The National Gallery of Art in Washington, D.C. is one of the largest museums in North America. With an impressive collection and the vast resources of the federal government behind it, working at the prestigious institution is likely on many an art professional’s short list of dream jobs. However, according to Lauren Dickens, it’s not for her.
‘The National Gallery is an internationally renowned institution with almost unmatched scholarship,’ says Dickens, who recently left her position as curatorial consultant at the National Gallery to take over as head curator of the San Jose Museum of Art. ‘But it’s such a large institution, I very much felt like a cog in the wheel there.’ She says that the real draw of working at a smaller institution like SJMA is her love of working closely with artists.
‘Artists imagine the world in a different way and they don’t work that well when they’re bound to bureaucratic time tables,’ Dickens says. ‘At SJMA, in terms of working with artists, we have an agility in being responsive to timely topics. Border Cantos (a collaboration between photographer Richard Misrach and experimental composer Guillermo Galindo) is one example up right now. That controversial topic (the U.S.-Mexico border) is something a place like the National Gallery can’t touch.’
In addition to being drawn to the intimacy of SJMA, Dickens says she is looking forward to returning to the Northern Californian life she grew up with. ‘I am from the Bay Area,’ she says. ‘And as everyone from the Bay Area knows, once you leave, the goal is always to get back.’ When she and her family left the East Coast in early April it was snowing. Since arriving in the Golden State, she’s been enjoying the warm, sunny weather.
Of all the applicants for the position, Dickens says she thinks she was selected because of her commitment to working in the community. ‘I think what appealed to the director and the search committee about my work is that I’m very interested in community building and working with local audiences who are near the institution,’ she says. ‘Art can really be a way of bringing people together in dialog in interesting ways. At the National Gallery, their audience is the nation.’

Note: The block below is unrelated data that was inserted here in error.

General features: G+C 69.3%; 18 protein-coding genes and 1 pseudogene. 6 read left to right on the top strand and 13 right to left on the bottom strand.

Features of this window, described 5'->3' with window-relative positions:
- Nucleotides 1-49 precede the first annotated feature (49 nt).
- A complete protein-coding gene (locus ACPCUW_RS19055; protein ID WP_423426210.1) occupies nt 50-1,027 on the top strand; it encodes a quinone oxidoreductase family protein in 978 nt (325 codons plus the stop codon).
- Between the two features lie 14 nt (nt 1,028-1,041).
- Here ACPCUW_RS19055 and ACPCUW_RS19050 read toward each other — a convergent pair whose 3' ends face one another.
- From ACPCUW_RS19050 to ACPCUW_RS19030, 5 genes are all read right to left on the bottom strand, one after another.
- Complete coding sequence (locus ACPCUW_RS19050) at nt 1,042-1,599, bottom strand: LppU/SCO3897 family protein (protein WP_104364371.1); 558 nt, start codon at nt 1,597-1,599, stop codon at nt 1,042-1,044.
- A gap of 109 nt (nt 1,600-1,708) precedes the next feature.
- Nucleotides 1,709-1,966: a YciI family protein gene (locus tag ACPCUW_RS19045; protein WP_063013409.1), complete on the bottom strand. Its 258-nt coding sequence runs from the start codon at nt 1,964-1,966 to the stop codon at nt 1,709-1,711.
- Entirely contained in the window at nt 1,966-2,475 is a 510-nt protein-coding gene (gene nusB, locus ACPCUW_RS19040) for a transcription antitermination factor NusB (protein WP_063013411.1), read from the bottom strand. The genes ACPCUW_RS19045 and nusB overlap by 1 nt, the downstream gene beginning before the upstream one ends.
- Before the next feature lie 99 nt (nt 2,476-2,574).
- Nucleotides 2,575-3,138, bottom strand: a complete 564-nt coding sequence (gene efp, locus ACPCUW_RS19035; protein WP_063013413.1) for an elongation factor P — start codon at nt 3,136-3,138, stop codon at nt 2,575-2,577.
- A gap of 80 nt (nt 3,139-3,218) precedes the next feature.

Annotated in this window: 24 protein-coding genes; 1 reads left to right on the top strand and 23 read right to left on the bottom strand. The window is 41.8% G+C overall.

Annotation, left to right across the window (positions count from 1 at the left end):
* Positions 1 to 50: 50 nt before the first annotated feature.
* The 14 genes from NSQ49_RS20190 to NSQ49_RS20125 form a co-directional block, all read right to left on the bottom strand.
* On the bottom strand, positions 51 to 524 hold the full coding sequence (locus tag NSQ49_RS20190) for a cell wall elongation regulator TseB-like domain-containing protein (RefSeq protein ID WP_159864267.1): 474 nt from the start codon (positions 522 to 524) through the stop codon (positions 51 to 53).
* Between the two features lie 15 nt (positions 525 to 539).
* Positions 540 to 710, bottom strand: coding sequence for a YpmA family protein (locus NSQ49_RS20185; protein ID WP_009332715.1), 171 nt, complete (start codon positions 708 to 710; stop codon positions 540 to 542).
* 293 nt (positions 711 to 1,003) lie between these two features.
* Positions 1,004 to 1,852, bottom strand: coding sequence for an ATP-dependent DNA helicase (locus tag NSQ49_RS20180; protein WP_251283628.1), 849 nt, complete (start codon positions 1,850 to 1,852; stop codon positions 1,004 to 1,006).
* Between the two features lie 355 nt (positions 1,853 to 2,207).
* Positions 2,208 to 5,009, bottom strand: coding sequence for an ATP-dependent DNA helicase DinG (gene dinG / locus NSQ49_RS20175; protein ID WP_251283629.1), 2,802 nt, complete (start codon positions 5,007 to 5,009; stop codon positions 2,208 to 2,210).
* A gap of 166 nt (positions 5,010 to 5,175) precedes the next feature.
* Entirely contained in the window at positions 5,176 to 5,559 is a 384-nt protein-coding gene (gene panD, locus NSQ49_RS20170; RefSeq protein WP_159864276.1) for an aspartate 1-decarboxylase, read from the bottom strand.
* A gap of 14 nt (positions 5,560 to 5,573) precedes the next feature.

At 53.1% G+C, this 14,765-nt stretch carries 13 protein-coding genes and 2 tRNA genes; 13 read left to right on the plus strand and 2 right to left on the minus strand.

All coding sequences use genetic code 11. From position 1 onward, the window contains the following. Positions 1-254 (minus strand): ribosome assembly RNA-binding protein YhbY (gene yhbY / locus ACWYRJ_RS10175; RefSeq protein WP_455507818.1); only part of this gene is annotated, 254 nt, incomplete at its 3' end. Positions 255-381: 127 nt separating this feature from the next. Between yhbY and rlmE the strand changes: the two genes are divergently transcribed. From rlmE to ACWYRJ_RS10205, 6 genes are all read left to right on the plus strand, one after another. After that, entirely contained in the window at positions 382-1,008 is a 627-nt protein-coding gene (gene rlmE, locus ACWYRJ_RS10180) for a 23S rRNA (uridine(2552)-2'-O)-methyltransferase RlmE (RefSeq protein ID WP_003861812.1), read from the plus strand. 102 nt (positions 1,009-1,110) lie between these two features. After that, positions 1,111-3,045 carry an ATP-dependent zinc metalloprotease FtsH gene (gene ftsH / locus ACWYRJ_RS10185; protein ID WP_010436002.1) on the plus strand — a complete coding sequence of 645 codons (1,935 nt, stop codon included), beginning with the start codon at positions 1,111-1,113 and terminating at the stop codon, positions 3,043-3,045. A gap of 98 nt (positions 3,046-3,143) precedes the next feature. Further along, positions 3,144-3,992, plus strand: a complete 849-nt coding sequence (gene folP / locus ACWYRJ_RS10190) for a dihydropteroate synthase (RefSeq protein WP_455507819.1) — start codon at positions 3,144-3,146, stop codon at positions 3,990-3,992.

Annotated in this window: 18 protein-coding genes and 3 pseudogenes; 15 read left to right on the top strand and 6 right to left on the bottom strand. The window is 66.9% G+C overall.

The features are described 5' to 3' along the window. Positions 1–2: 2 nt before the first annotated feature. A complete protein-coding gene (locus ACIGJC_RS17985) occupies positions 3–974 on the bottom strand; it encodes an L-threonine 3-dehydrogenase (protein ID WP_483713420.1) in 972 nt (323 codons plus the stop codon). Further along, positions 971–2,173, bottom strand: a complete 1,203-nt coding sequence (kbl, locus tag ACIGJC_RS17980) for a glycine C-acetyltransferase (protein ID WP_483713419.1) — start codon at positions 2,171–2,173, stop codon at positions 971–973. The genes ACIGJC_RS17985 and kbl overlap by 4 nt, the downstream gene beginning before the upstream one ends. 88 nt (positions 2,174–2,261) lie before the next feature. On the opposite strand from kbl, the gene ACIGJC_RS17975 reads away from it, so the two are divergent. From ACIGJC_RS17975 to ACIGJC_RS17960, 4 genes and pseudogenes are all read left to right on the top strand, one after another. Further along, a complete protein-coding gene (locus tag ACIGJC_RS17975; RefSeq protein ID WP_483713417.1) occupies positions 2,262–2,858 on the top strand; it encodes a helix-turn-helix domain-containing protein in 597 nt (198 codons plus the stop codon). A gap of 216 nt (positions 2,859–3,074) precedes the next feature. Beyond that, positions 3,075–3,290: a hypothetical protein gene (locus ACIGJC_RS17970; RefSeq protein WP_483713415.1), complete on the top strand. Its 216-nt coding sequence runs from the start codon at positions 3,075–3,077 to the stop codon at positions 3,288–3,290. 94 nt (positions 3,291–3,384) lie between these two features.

Dickens describes the job of a curator as being similar to that of a music producer—taking the original work of a given artist, or group of artists, and helping to shape it into something that is not just moving, but also cohesive and marketable. ‘I work with artists to organize exhibitions around themes,’ she explains. ‘I work with artists to create new work for specific audiences. I also write and interpret that work to help the audience’s access.’
Dickens intends to begin her work at SJMA by learning about the local community. ‘I need to get to know the people who live here,’ she says—’the people in the Bay Area, which communities are already invested in the museum and which are not. And why not?’ She recognizes that the people of Silicon Valley come from a variety of backgrounds and cultures. Because of this diversity, Dickens also recognizes that the scope of her curation will be local and, by necessity, international.
‘You have a lot of people who were born and raised here,’ Dickens says, ‘but you also have more people who have come to California, to Silicon Valley, from other countries. Those are the populations that I am interested in. This is the new maturity of California.’
Looking back at her time in D.C., Dickens mentions working with the performance art of Iona Rozeal Brown. Brown is known for blurring the normally strict lines of cultural and racial identity. In ‘Battle of Yestermore,’ the artist combines principles of Kabuki and Noh with hip-hop.
‘She staged this fantastic performance in the public space of the museum,’ Dickens says, recalling Brown’s show. ‘We had a live DJ, backdrops and seven or eight dancers.’
This is what a curator like Dickens can inspire: art that brings different communities together under one museum’s roof. Although Dickens isn’t sure when her first exhibit will appear inside the SJMA galleries, SJMA patrons have something to look forward to in the bright energy that fuels her curatorial vision.